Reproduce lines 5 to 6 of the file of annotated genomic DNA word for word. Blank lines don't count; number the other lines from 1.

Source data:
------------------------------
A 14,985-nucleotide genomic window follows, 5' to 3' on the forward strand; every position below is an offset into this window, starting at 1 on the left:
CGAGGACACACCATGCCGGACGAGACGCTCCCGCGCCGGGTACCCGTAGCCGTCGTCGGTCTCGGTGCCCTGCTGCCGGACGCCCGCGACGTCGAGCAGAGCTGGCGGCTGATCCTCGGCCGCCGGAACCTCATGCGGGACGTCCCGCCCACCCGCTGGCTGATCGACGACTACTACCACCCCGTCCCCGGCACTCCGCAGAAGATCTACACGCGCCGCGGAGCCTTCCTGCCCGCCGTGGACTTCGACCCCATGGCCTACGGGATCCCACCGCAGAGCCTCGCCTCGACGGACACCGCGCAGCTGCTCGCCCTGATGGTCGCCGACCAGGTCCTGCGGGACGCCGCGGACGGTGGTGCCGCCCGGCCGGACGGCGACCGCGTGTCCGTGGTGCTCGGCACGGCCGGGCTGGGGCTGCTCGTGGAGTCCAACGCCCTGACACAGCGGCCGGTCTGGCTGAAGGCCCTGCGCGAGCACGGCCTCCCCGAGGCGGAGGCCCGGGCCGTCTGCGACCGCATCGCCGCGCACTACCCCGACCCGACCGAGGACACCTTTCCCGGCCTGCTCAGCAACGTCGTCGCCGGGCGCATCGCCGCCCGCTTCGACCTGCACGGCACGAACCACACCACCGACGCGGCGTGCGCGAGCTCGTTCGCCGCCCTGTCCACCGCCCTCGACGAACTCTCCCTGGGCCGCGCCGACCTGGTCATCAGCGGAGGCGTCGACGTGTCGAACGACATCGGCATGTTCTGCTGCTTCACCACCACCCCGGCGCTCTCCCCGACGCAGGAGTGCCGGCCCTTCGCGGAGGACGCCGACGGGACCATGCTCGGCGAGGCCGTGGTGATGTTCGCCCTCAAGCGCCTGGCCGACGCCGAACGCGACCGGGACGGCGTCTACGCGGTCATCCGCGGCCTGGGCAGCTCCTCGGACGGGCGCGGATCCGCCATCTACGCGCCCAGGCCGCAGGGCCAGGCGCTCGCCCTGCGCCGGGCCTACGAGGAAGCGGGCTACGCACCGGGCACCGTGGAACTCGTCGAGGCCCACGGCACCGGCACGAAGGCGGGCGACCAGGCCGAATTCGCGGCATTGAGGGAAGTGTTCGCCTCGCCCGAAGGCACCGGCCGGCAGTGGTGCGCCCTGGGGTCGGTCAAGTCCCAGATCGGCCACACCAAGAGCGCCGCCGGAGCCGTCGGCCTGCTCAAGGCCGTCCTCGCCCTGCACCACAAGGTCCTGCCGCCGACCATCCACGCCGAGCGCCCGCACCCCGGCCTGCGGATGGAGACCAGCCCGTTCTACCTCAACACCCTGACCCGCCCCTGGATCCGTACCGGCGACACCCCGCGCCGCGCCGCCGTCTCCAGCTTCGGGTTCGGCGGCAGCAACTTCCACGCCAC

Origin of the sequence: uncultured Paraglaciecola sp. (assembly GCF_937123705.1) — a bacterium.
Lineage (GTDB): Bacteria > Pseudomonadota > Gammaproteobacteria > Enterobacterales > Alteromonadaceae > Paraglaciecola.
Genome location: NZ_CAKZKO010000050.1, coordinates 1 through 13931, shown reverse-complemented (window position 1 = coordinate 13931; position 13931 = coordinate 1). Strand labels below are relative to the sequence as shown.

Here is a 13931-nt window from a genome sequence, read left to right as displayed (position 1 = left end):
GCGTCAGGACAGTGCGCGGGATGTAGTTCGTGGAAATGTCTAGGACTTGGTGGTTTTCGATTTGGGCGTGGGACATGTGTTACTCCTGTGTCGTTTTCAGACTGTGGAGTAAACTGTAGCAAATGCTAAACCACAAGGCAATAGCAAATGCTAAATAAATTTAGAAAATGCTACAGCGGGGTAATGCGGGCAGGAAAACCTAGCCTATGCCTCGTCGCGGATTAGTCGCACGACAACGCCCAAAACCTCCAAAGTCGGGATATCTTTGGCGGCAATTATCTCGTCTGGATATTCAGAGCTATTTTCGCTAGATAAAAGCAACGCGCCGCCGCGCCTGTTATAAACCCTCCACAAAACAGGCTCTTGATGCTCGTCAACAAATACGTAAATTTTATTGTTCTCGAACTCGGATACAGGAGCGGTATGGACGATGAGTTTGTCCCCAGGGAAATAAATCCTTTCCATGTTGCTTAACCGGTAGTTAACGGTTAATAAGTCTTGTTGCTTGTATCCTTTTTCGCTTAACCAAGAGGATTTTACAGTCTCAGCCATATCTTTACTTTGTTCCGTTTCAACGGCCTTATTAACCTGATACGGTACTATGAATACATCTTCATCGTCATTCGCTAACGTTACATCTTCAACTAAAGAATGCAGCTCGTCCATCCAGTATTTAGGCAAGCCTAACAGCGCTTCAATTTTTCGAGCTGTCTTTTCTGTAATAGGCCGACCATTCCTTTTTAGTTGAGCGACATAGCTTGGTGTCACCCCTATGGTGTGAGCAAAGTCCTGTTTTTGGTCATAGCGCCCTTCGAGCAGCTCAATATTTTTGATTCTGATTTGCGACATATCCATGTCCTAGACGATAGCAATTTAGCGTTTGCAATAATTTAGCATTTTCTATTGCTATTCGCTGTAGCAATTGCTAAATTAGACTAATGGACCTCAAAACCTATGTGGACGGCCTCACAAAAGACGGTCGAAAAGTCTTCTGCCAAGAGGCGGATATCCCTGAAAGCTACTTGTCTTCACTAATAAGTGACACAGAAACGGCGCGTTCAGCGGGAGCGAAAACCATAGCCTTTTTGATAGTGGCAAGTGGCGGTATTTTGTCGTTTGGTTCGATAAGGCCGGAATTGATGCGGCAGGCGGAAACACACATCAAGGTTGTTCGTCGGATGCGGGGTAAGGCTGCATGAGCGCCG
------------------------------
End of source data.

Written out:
Genome location: NZ_CAKZKO010000050.1, coordinates 1 through 13931, shown reverse-complemented (window position 1 = coordinate 13931; position 13931 = coordinate 1). Strand labels below are relative to the sequence as shown.

Here is a 13931-nt window from a genome sequence, read left to right as displayed (position 1 = left end):